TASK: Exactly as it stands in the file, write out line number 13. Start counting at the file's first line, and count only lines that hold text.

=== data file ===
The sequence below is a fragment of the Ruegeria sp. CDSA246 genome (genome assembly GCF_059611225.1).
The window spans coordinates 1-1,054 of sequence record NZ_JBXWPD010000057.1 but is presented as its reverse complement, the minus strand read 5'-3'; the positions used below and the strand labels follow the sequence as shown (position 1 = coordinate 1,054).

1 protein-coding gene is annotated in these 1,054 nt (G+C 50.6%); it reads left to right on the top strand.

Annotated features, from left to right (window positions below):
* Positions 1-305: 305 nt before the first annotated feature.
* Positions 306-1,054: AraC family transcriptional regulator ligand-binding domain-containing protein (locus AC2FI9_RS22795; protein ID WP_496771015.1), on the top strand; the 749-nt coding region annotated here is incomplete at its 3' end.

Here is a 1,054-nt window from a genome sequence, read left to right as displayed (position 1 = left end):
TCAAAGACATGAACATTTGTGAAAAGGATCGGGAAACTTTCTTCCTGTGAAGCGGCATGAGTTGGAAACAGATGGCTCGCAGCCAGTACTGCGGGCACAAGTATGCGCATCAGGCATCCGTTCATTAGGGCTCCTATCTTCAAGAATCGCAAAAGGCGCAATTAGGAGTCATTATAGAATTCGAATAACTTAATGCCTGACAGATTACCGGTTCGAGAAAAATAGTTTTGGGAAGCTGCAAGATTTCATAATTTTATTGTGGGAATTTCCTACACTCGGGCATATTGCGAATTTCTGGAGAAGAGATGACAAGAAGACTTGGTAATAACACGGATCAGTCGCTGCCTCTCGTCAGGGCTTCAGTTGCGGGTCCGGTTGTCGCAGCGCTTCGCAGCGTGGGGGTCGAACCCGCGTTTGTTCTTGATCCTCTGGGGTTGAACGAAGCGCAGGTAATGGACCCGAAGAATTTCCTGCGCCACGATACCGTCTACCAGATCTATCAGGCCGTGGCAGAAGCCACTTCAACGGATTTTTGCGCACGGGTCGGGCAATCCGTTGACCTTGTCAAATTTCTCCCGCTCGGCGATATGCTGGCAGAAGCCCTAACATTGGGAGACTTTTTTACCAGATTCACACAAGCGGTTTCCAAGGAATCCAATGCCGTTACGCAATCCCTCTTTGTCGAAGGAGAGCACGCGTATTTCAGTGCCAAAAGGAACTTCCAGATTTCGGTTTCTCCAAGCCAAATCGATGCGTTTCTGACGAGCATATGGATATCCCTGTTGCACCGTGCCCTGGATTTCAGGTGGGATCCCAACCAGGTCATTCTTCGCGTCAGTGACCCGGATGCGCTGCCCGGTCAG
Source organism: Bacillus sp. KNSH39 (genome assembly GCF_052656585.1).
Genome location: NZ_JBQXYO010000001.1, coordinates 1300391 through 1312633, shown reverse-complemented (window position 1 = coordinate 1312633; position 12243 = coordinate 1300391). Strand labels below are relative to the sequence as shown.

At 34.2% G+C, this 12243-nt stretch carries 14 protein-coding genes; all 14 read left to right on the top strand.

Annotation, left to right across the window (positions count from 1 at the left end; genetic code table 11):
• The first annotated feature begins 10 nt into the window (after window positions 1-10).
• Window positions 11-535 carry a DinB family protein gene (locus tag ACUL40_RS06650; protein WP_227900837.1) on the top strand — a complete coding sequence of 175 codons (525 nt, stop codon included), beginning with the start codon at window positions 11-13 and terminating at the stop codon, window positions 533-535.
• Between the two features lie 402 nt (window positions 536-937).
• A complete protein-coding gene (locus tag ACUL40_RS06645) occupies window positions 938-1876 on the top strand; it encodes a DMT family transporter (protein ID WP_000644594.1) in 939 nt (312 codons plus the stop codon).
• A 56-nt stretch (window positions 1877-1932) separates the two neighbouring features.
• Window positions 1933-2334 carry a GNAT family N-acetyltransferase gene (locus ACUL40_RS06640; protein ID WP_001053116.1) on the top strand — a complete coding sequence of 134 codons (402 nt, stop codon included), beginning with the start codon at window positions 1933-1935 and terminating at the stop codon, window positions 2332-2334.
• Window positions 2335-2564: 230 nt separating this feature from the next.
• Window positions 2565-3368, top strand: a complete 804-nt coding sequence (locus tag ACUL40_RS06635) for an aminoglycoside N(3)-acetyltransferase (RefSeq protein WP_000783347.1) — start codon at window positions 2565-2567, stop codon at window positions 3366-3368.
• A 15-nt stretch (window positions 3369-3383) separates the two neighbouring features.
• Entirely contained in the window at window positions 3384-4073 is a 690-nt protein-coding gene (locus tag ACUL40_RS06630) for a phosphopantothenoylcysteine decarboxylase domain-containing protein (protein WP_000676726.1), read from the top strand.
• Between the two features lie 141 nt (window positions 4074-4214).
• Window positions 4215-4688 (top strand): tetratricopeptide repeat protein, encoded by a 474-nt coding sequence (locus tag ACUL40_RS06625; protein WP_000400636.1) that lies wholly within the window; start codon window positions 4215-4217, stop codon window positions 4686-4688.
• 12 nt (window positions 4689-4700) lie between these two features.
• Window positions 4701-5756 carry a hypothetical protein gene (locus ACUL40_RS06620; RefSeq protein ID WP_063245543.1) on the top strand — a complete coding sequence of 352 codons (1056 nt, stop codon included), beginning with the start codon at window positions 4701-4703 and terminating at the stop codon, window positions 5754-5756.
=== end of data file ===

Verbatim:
• The first annotated feature begins 10 nt into the window (after window positions 1-10).